For example, let’s say you were to purchase a property for $250,000 and live in this property for 10 years. After the 10 year period, you decide to turn the property into a rental property. The market value of the property at the date the property became an investment was $850,000. For taxation purposes, the cost base of the property will be uplifted to the market value of the property at the date the property became an investment, which in this case is $850,000. Any future Capital Gains on the sale of the property will be determined by the sale price less the uplifted cost base of $850,000.
What is the 6 Year Main Residence Absence Rule?
Usually, a property stops being your main residence when you stop living in it. However, for CGT purposes you can continue treating a property as your main residence:
- for up to 6 years if it’s used to produce income, such as rent (sometimes called the ‘6-year rule’); or
- indefinitely if it is not used to produce income.
During the time that you treat the property as your main residence after you stop living in in, it continues to be exempt from CGT (the same as if you were still living in it, even if you start renting it out after you leave). Additionally, you can’t treat any other property as your main residence (except for up to 6 months if you are moving house).
If you use your former home to produce income (business or rental) for more than 6 years in one absence, it is subject to CGT for the period after the 6-year limit.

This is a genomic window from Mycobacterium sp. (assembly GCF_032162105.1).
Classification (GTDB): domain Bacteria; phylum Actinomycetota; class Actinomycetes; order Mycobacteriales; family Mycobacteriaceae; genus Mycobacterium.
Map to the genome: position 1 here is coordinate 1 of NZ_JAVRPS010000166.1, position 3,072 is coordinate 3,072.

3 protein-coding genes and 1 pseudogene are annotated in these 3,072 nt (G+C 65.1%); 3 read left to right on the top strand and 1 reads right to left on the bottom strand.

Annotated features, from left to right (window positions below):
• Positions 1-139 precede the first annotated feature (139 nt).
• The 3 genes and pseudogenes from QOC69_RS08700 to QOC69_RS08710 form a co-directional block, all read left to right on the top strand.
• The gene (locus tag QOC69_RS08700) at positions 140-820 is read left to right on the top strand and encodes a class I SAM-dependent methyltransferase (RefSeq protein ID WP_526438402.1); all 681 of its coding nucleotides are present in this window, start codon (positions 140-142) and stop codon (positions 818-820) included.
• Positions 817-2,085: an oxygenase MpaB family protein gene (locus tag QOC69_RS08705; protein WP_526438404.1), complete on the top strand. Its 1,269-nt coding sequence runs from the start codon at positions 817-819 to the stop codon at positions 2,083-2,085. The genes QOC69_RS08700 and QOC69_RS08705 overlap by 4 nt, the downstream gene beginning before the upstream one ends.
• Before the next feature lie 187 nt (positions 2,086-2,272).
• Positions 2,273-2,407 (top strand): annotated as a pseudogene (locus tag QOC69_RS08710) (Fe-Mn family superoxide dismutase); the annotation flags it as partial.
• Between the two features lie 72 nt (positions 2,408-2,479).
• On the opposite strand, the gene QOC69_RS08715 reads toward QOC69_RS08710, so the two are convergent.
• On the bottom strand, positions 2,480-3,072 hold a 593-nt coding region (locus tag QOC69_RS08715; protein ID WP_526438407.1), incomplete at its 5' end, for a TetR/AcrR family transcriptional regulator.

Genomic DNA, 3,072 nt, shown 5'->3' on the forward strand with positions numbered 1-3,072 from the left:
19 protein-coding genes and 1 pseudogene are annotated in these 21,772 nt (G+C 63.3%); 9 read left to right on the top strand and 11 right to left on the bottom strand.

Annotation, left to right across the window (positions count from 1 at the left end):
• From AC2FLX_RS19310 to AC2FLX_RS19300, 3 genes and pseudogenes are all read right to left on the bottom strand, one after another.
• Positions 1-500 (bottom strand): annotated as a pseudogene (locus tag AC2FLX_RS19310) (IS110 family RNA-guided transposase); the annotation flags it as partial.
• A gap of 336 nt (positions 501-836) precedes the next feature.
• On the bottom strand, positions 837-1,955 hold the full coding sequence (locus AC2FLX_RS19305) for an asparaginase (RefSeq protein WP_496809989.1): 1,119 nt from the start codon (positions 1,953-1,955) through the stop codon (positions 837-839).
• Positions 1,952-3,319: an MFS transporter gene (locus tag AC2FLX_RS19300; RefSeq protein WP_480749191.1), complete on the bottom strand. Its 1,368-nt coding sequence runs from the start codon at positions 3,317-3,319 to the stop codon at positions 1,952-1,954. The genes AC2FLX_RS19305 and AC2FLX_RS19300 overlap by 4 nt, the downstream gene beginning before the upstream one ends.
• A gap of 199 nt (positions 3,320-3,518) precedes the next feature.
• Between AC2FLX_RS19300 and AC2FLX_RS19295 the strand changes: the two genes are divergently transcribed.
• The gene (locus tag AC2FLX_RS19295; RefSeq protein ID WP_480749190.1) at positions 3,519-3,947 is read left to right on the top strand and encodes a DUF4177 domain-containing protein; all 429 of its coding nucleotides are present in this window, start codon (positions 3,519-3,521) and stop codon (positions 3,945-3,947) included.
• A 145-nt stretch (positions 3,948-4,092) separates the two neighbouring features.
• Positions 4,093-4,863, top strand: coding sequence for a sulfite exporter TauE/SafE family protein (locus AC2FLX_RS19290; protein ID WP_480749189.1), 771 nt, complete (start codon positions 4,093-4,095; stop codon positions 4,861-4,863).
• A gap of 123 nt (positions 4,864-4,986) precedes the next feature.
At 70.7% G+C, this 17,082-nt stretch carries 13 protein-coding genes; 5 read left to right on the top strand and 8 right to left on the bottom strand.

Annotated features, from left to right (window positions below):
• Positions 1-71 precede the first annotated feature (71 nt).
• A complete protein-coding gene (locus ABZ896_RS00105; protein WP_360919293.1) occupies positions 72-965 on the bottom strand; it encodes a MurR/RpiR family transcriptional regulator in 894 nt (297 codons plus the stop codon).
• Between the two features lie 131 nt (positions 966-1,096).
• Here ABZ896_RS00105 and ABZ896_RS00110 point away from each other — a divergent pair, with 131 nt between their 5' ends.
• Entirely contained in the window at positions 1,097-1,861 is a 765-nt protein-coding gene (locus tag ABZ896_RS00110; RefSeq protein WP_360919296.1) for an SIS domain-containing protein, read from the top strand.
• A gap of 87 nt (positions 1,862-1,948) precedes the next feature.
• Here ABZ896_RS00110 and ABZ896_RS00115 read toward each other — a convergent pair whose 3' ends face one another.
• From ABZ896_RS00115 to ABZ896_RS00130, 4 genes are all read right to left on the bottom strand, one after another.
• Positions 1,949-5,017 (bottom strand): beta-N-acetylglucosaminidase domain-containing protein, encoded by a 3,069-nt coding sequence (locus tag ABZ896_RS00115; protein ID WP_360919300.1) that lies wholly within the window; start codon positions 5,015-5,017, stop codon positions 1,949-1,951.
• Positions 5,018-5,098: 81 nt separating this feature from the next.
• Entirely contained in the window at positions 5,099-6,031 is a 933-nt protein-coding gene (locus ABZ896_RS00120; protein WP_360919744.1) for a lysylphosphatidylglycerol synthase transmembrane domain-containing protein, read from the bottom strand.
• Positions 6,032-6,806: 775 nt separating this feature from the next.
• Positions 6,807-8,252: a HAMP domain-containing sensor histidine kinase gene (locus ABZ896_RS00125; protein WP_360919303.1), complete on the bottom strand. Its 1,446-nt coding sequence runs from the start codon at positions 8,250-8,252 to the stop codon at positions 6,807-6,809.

If you don’t use your former home to produce income (for example, you leave it vacant or use it as a holiday house) you can continue to treat it as your main residence for an unlimited period after you stop living in it. This only applies if you aren’t treating another property at the same time as your main residence.
If a home owner is a foreign resident who sells their Australian home, they will generally not be entitled to the main residence exemption under the absence rule.
Consideration and effective use of the 6 year main residence absence rule can minimise any capital gains tax implications where you do not acquire a replacement main residence.
Contact Us for Support
There are many factors that should be considered when using property assets. How you use or don’t use your property asset will determine the tax consequences of the property.
We are taxation property experts who can point you in the right direction and ensure you understand the various tax consequences associated with your property assets.
This article was written by Michael Rebula, a Tax and Business Services Manager. Michael can provide you with expert advice in relation to the taxation consequences of different used property assets. To make an appointment or speak to Michael, please call our office on 5261 2029 or email Michael at email@example.com.
Disclaimer: this information is of a general nature and should not be viewed as representing financial advice. Users of this information are encouraged to seek further advice if they are unclear as to the meaning of anything contained in this article. Davidsons accepts no responsibility for any loss suffered as a result of any party using or relying on this article.